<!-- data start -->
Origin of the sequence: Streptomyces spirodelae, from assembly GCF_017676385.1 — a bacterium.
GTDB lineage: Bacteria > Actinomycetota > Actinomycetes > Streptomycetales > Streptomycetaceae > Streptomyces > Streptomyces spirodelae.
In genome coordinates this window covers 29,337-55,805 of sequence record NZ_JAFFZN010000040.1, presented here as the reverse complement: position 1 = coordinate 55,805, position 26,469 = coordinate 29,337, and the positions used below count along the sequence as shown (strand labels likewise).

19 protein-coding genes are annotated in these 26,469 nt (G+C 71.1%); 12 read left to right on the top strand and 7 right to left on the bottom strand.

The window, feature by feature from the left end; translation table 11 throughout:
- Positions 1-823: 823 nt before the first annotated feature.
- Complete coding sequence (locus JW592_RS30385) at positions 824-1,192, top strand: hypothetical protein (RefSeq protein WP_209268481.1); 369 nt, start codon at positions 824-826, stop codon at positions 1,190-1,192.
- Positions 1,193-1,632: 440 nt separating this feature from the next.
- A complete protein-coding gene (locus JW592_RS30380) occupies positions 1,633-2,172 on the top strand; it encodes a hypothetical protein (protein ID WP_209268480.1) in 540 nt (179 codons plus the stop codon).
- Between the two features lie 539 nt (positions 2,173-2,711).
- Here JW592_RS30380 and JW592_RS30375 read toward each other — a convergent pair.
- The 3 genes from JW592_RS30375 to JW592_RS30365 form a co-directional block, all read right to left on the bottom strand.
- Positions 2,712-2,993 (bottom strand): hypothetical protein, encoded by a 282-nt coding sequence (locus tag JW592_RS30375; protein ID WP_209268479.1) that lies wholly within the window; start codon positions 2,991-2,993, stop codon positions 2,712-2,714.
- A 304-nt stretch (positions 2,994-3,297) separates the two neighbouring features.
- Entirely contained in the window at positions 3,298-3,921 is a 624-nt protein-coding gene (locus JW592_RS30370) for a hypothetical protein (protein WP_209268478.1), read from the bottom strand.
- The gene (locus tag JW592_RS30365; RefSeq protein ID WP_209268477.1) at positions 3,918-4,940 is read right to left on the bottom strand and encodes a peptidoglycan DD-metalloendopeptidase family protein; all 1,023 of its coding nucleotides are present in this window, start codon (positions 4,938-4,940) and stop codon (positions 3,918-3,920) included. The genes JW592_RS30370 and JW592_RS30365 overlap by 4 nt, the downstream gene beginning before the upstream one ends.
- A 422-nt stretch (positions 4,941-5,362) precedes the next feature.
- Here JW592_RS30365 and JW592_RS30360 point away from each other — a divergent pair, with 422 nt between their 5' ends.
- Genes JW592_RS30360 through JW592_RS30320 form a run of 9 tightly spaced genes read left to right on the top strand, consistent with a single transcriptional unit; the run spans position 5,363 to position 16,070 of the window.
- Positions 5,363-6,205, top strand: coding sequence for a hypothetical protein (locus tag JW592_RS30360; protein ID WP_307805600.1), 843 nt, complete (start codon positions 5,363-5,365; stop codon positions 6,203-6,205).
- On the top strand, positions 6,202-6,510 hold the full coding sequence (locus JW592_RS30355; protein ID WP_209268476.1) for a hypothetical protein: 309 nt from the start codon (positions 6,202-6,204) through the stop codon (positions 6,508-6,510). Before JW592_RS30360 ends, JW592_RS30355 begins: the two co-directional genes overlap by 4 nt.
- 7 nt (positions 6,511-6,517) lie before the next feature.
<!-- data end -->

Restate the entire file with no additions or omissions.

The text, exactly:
Origin of the sequence: Streptomyces spirodelae, from assembly GCF_017676385.1 — a bacterium.
GTDB lineage: Bacteria > Actinomycetota > Actinomycetes > Streptomycetales > Streptomycetaceae > Streptomyces > Streptomyces spirodelae.
In genome coordinates this window covers 29,337-55,805 of sequence record NZ_JAFFZN010000040.1, presented here as the reverse complement: position 1 = coordinate 55,805, position 26,469 = coordinate 29,337, and the positions used below count along the sequence as shown (strand labels likewise).

19 protein-coding genes are annotated in these 26,469 nt (G+C 71.1%); 12 read left to right on the top strand and 7 right to left on the bottom strand.

The window, feature by feature from the left end; translation table 11 throughout:
- Positions 1-823: 823 nt before the first annotated feature.
- Complete coding sequence (locus JW592_RS30385) at positions 824-1,192, top strand: hypothetical protein (RefSeq protein WP_209268481.1); 369 nt, start codon at positions 824-826, stop codon at positions 1,190-1,192.
- Positions 1,193-1,632: 440 nt separating this feature from the next.
- A complete protein-coding gene (locus JW592_RS30380) occupies positions 1,633-2,172 on the top strand; it encodes a hypothetical protein (protein ID WP_209268480.1) in 540 nt (179 codons plus the stop codon).
- Between the two features lie 539 nt (positions 2,173-2,711).
- Here JW592_RS30380 and JW592_RS30375 read toward each other — a convergent pair.
- The 3 genes from JW592_RS30375 to JW592_RS30365 form a co-directional block, all read right to left on the bottom strand.
- Positions 2,712-2,993 (bottom strand): hypothetical protein, encoded by a 282-nt coding sequence (locus tag JW592_RS30375; protein ID WP_209268479.1) that lies wholly within the window; start codon positions 2,991-2,993, stop codon positions 2,712-2,714.
- A 304-nt stretch (positions 2,994-3,297) separates the two neighbouring features.
- Entirely contained in the window at positions 3,298-3,921 is a 624-nt protein-coding gene (locus JW592_RS30370) for a hypothetical protein (protein WP_209268478.1), read from the bottom strand.
- The gene (locus tag JW592_RS30365; RefSeq protein ID WP_209268477.1) at positions 3,918-4,940 is read right to left on the bottom strand and encodes a peptidoglycan DD-metalloendopeptidase family protein; all 1,023 of its coding nucleotides are present in this window, start codon (positions 4,938-4,940) and stop codon (positions 3,918-3,920) included. The genes JW592_RS30370 and JW592_RS30365 overlap by 4 nt, the downstream gene beginning before the upstream one ends.
- A 422-nt stretch (positions 4,941-5,362) precedes the next feature.
- Here JW592_RS30365 and JW592_RS30360 point away from each other — a divergent pair, with 422 nt between their 5' ends.
- Genes JW592_RS30360 through JW592_RS30320 form a run of 9 tightly spaced genes read left to right on the top strand, consistent with a single transcriptional unit; the run spans position 5,363 to position 16,070 of the window.
- Positions 5,363-6,205, top strand: coding sequence for a hypothetical protein (locus tag JW592_RS30360; protein ID WP_307805600.1), 843 nt, complete (start codon positions 5,363-5,365; stop codon positions 6,203-6,205).
- On the top strand, positions 6,202-6,510 hold the full coding sequence (locus JW592_RS30355; protein ID WP_209268476.1) for a hypothetical protein: 309 nt from the start codon (positions 6,202-6,204) through the stop codon (positions 6,508-6,510). Before JW592_RS30360 ends, JW592_RS30355 begins: the two co-directional genes overlap by 4 nt.
- 7 nt (positions 6,511-6,517) lie before the next feature.